Friday, June 1, 2012

Cracked Plaster Tutorial

In the All Together Now blog hop hosted by Amy, I gave away a cracked plaster on burlap piece (see a couple of posts ago), and some people expressed interest in learning more about how to do it.  Here are a couple of other pieces I've made using this technique.  (It's kind of hard to see the cracks on these unless you enlarge...)





Now let me say first, that I adapted this technique from Stephanie Lee, from her and Judy Wise's wonderful book Plaster Studio.  Stephanie also asked me to mention that they now have a Plaster Studio E-Book available on her website, which contains lots of videos of them working with plaster, which I'm excited about checking out.



So I'm going to just give a quick overview of the way I do it, which is a little different than the way Stephanie does it. The difference is that I stop short of the edge of the canvas in an irregular way so that the burlap shows, and I wrap it around the side ( I love burlap!).  With Stephanie's way you don't see the burlap - so it's just a matter of personal preference.

Step 1:  Have your piece of burlap cut out, large enough that it can fold around the back of whatever size canvas you're using. Make sure you have something under it to protect your surface, a plastic garbage bag or something.  Mix up a batch of plaster, just simple plaster of paris that you can buy at Home Depot or pretty much any hardware store. I buy one that's in what looks like a cardboard milk carton, it's a good size.  Add water to it and mix it up til it's kind of soft frosting consistency - not soupy, but not peanut butter either.  Make more than you think you'll need, just in case.

Step 2: Scoop a bunch of the plaster onto your canvas and using a small trowel or  something like it, start spreading it around the area of your burlap that you want to cover, working it into the burlap really well so that the plaster really adheres. The more rough and uneven you apply it the more texture there will be, so if you want smooth texture you'll need to work pretty quickly so it's not already drying by the time you're trying to really smooth out the top surface. Make the plaster a little wetter in that case. I'm guessing a thickness of about 1/4", more and less in different areas, is how mine have ended up.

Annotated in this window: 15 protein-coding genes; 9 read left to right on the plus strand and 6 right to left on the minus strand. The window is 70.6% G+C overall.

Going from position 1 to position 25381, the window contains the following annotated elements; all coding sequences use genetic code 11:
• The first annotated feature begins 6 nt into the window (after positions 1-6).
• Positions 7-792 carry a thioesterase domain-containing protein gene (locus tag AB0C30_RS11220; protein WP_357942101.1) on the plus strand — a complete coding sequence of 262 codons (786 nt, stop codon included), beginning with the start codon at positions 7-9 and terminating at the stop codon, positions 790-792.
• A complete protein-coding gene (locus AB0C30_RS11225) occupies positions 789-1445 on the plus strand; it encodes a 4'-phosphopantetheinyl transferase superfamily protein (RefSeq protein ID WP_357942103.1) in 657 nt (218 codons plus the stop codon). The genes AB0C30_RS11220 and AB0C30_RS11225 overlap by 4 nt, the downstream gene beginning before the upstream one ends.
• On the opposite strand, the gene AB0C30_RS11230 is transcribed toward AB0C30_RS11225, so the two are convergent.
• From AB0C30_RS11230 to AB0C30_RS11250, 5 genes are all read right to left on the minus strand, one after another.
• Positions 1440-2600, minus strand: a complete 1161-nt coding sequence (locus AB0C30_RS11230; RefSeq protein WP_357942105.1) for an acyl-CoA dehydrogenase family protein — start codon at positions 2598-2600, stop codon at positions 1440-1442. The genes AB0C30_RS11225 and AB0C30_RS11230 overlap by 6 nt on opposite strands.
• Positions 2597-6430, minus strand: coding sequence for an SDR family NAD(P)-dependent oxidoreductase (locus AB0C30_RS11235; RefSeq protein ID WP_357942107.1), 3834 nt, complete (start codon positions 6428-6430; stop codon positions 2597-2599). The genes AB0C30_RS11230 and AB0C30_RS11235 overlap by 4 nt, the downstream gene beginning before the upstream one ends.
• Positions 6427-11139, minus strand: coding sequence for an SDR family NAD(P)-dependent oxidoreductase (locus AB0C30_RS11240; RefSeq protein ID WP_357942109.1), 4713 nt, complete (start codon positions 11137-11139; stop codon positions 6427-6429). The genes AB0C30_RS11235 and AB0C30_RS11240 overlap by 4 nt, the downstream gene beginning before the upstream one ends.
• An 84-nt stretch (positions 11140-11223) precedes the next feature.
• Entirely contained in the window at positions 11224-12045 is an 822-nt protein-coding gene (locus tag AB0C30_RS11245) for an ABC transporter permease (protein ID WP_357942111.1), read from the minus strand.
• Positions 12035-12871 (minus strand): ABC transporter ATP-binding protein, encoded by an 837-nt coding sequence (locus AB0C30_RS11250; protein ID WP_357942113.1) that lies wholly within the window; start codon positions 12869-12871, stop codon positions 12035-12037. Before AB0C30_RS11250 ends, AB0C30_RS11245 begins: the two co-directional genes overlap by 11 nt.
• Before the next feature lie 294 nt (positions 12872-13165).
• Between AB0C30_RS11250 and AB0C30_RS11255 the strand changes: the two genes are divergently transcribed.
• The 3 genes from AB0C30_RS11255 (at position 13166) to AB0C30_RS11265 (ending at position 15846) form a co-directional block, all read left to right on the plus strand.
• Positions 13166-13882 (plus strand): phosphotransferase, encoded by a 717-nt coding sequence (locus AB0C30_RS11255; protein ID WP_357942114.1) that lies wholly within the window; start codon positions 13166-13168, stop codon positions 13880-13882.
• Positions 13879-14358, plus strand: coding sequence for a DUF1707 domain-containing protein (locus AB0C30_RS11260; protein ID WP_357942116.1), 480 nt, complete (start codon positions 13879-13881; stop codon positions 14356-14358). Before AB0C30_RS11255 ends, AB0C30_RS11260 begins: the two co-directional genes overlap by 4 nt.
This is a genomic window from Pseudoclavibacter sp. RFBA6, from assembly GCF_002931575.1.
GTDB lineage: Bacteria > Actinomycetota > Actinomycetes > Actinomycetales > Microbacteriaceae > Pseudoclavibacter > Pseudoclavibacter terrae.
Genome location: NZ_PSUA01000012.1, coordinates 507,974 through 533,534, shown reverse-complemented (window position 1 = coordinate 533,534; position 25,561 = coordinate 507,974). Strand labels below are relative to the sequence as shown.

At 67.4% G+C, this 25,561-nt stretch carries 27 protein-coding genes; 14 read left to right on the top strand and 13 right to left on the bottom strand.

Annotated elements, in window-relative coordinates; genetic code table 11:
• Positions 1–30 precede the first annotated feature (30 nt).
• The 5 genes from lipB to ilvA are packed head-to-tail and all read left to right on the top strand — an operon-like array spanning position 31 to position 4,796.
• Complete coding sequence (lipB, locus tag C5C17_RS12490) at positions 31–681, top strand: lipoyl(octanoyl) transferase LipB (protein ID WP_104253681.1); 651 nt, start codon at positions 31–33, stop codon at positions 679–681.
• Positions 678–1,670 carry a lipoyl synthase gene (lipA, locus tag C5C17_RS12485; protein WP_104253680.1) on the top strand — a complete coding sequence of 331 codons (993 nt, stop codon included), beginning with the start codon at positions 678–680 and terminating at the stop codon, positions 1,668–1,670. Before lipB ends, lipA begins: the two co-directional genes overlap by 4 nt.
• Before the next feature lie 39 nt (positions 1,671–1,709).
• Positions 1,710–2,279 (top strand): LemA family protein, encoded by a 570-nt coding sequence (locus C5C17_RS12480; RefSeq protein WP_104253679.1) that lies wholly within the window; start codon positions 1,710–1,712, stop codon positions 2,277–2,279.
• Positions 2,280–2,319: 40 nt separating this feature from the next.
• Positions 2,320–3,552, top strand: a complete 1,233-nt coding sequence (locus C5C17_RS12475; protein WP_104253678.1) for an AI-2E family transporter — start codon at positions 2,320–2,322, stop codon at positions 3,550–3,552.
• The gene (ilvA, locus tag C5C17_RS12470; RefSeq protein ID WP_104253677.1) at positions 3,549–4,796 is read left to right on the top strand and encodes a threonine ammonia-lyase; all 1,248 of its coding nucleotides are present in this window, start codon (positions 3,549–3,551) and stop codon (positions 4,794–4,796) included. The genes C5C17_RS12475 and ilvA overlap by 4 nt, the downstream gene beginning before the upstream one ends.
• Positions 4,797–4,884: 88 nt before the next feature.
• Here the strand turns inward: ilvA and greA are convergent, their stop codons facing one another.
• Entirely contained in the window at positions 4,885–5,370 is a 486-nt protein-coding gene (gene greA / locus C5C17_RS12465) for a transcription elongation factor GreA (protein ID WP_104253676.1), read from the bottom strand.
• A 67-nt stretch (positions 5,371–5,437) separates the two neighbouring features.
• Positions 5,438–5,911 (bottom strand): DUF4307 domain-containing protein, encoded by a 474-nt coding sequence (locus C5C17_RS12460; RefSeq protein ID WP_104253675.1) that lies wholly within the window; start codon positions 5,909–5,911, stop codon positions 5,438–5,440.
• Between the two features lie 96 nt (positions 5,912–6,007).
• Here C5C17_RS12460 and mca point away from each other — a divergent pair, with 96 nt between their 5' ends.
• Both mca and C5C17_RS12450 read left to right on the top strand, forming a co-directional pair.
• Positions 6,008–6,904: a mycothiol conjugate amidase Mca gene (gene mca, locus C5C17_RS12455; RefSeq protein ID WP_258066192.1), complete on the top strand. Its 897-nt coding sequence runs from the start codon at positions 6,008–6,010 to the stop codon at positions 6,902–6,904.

Step 3: Let it dry overnight.

Step 4: Get cracking!  Start bending and rolling your plaster covered burlap (inward), in alternate directions, until you're happy with the cracks. This part is fun... The more cracks, the more texture and color variation there will be.

Step 5: Now center your plaster area over your canvas as you want it, turn it over, and start stapling the burlap to your canvas with a staple gun.  This goes quickly and is easier than it may sound, the only tricky part is the corners - trim away as much excess as you can, fold over very tightly and put quite a few staples in.  Trim away all excess.

Step 6:  Paint.  I don't think there's anything more fun to paint than cracked plaster. It's all about the layers.  Brush a layer of paint over the plaster, making sure it seeps into the cracks, then start rubbing it off with a paper towel or rag so that most (not all) of the color is in the cracks, more in some areas than others.   Then just repeat this process till you're happy, with different colors. Paint on, rub off....And as you rub, it starts developing a beautiful sheen.

Step 7:  Decorate. Here's where you let your style shine through. I try to not have too much going on, you don't want to compete with the beautiful cracks and paint too much. You might find that as you work little tiny loose pieces of plaster may come off, leaving a white bit.  Just dab a little paint into the area and wipe off. You can seal the piece with a matte or glossy sealant before you start embellishing, if you'd like.

Not sure how "quick" that overview was, but I hope some of you give it a try - I think you'll really enjoy it.  Please feel free to let me know if you have any questions!

4 comments:

  1. excellent.
    i actually bought the plaster studio last year, but i didn't really work through it.

    you've reinspired me. really. i have your beautiful cracked plaster piece here and it's motivating me to get going with plaster again.

    xxa

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  2. I love the two pieces you've shown. Is that a rusty 'rose' from a watering can? Love it!

    This sounds like such a fun technique to try....

    Karen

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  3. ooh thanks for that! I'll be trying this soon.

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  4. Thank you, thank you, thank you! Great tutorial and as a lover of all things cracked and distressed I will be having a go at this SOON!

    Post bookmarked!

    x

    ReplyDelete

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